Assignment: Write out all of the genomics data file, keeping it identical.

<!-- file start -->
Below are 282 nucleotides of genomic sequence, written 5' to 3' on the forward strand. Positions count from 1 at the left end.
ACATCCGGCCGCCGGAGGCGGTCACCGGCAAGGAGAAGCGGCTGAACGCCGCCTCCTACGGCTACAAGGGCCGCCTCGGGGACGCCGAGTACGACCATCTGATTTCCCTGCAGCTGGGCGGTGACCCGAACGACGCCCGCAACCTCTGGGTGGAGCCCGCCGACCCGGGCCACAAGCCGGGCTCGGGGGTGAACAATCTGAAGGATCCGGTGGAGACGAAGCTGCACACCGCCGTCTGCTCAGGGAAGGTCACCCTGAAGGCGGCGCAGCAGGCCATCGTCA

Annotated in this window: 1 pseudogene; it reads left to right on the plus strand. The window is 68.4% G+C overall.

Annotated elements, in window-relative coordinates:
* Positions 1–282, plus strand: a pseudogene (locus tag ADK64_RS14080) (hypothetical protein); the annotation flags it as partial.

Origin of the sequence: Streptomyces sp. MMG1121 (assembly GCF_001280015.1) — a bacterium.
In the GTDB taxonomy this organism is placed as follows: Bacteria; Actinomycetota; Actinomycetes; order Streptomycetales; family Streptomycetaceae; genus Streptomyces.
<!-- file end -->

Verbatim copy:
Below are 282 nucleotides of genomic sequence, written 5' to 3' on the forward strand. Positions count from 1 at the left end.
ACATCCGGCCGCCGGAGGCGGTCACCGGCAAGGAGAAGCGGCTGAACGCCGCCTCCTACGGCTACAAGGGCCGCCTCGGGGACGCCGAGTACGACCATCTGATTTCCCTGCAGCTGGGCGGTGACCCGAACGACGCCCGCAACCTCTGGGTGGAGCCCGCCGACCCGGGCCACAAGCCGGGCTCGGGGGTGAACAATCTGAAGGATCCGGTGGAGACGAAGCTGCACACCGCCGTCTGCTCAGGGAAGGTCACCCTGAAGGCGGCGCAGCAGGCCATCGTCA

Annotated in this window: 1 pseudogene; it reads left to right on the plus strand. The window is 68.4% G+C overall.

Annotated elements, in window-relative coordinates:
* Positions 1–282, plus strand: a pseudogene (locus tag ADK64_RS14080) (hypothetical protein); the annotation flags it as partial.

Origin of the sequence: Streptomyces sp. MMG1121 (assembly GCF_001280015.1) — a bacterium.
In the GTDB taxonomy this organism is placed as follows: Bacteria; Actinomycetota; Actinomycetes; order Streptomycetales; family Streptomycetaceae; genus Streptomyces.